Monday, July 11, 2011

When British political correctness gets TERMINALLY obnoxious

Father fined 1,000 pounds and found guilty of harassment for warning families about a paedophile

A father who warned another parent about a convicted paedophile has been fined œ1,000 and found guilty of harassing the sex offender. He was horrified to find his ex-wife's new husband - stepfather to his daughter, 11 - had served three jail terms for sex crimes.

A reporting restriction imposed to protect the stepfather's identity means that none of the family members can be named. One of the stepfather's sentences was for molesting two 12-year-old girls as they slept at his house.

A court heard the father raised the alarm after discovering four of his daughter's friends had been invited to the family home for a sleepover to celebrate her birthday. When he showed the mother of one girl a newspaper clipping revealing the stepfather's convictions, all the parents stopped their children going to the sleepover.

Following that action, as well as repeated phone calls to the home of his ex-wife and her husband, the father was arrested and convicted of harassment at Worcester Magistrates Court and fined œ1,000.

The father told the court he spoke out because he would have `felt responsible' if one of the children at the sleepover had been harmed. He added: `My decision was to speak up to one of the parents and leave it up to their discretion. `I was concerned for her daughter as I always have been for my own. My daughter is open to quite considerable harm in my eyes.'

A judge heard how the defendant's ex-wife began a relationship with the convicted paedophile in 2007 and is now married to him.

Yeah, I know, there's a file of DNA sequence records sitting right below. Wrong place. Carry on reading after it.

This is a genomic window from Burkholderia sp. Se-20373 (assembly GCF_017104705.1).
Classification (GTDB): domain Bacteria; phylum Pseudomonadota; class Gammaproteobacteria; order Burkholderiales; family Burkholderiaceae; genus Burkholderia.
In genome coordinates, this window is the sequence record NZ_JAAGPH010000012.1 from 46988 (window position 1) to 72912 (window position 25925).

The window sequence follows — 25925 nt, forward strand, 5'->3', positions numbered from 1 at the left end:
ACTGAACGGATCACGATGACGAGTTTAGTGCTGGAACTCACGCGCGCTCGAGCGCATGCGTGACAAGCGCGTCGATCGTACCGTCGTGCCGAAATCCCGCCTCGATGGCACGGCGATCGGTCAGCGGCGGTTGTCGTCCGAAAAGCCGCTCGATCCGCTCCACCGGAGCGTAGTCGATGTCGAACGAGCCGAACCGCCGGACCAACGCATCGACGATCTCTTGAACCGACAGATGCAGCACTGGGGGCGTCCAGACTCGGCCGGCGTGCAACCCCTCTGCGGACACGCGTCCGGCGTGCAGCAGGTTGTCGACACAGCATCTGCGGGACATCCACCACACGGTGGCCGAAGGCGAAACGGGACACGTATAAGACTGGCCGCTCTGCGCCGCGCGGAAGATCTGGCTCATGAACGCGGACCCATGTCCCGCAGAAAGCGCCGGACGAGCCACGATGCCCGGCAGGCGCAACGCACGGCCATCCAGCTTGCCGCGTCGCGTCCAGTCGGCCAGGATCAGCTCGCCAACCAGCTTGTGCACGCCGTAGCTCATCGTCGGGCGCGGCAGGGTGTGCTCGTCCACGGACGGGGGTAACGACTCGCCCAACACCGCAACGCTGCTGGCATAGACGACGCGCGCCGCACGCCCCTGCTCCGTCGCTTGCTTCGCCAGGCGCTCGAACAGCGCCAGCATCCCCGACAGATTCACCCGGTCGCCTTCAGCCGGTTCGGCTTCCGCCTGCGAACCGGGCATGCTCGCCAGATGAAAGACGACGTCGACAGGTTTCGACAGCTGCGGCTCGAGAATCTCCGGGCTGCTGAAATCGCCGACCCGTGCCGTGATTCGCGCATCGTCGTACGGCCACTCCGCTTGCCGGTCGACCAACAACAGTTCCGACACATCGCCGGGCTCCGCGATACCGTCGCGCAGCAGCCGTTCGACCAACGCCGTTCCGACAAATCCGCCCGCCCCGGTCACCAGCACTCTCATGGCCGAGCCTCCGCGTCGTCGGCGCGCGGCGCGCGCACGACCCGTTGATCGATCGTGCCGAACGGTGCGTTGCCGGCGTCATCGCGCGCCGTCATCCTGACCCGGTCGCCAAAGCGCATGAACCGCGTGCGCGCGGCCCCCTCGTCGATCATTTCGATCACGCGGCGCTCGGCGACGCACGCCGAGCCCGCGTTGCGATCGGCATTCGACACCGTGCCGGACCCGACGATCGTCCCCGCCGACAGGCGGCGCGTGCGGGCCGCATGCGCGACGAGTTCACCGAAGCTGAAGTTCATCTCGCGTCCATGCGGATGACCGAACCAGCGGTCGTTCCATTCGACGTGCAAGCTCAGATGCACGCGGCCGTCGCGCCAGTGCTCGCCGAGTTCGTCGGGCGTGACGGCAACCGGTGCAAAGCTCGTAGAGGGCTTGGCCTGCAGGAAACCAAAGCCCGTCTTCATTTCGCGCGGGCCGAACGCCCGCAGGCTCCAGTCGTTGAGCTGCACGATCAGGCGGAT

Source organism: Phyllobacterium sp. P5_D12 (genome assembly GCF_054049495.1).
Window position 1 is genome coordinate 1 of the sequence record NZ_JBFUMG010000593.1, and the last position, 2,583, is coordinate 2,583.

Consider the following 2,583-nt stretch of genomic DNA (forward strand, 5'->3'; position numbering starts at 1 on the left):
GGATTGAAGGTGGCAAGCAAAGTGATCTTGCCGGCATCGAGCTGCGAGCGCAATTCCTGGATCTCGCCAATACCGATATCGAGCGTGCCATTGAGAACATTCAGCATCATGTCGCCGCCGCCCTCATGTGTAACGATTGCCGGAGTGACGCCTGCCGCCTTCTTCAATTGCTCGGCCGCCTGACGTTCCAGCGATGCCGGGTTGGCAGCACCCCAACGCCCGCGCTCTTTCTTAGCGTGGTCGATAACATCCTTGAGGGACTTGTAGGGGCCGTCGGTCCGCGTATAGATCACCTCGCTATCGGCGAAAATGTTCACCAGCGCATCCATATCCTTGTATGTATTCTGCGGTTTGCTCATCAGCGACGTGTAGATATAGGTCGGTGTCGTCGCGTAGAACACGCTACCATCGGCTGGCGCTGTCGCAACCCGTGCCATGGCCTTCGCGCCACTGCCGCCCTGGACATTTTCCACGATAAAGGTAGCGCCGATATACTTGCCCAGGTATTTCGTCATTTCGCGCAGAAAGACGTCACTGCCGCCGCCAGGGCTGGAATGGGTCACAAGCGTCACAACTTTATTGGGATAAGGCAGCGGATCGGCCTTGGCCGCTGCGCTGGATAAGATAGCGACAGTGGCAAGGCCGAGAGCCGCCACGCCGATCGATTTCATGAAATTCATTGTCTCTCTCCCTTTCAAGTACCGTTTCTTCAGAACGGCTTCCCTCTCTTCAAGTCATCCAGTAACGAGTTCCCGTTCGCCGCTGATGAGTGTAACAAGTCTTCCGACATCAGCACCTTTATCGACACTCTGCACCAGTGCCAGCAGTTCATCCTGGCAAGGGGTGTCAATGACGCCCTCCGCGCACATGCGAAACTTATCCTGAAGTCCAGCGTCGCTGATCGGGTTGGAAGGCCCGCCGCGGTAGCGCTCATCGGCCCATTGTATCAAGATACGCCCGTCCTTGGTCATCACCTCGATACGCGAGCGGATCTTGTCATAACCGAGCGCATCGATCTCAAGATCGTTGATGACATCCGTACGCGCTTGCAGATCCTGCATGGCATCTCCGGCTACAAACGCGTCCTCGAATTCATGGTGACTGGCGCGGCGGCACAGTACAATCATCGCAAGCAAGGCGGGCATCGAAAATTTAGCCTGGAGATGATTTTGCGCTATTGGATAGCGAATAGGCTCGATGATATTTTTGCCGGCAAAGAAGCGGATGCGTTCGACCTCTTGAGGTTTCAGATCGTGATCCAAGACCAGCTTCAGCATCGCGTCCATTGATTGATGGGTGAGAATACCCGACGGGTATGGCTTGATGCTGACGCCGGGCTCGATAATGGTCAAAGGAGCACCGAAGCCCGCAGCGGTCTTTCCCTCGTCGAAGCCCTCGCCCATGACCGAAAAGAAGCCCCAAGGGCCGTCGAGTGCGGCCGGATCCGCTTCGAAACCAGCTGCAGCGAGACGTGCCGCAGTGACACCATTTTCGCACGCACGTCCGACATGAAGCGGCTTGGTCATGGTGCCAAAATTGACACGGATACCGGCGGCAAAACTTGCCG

The defendant said he initially socialised with his ex-wife and her new partner, but relations soured when he learned of the man's past.

The stepfather was convicted of attempted rape in 1980 as a teenager. He was convicted of the same offence in 1988 and was jailed again in 1996 for molesting the two girls.

The court heard the defendant had signed a police harassment notice after earlier claims that he may have discussed the stepfather's past with others. The notice required him not to reveal the stepfather's convictions to anyone, including his own daughter.

But he breached the order last September by alerting the other parent. Prosecutor Owen Beale said the father, frustrated at what he saw as decreasing access to his daughter, also called his ex-wife's home 14 times in two hours one evening the same month, and rang her mobile phone three times.

In one message he said of the stepfather: `You are a self-confessed paedophile, rapist, fraudster, the lot... I just want to speak to my daughter.' In another, he threatened to come `round to sort things out once and for all'. The couple were at home but did not answer the phone. Instead they noted down the content of the messages and informed police.

The father told the court on Thursday that he made the calls as he had been unable to reach his daughter on her mobile because of poor reception in the area where she lives, and did not contact police or social services about the sleepover because he `didn't think they would act quickly enough'.

Mr Beale said of the fact the defendant's daughter was under the same roof as a convicted sex offender: `The authorities were not concerned that there was a risk because they left her there.'

District Judge Mark Layton described the case as `hugely difficult' but said the charges against the father had been proved. He must pay œ775 costs and a œ15 victim surcharge, and banned from contact with the stepfather


Church of England calls for legal right to wear a cross

Christians who wear crosses at work or discuss their beliefs with colleagues must have legal protection from persecution, the Church of England demanded yesterday.

Church leaders revealed that they have held talks with Coalition ministers about attempts by employers to suppress Christianity and how these are supported by judges and courts.

Dr Philip Giddings, chairman of the Church's Mission and Public Affairs Council, told the General Synod: 'We have had a sympathetic hearing and look forward to practical responses.'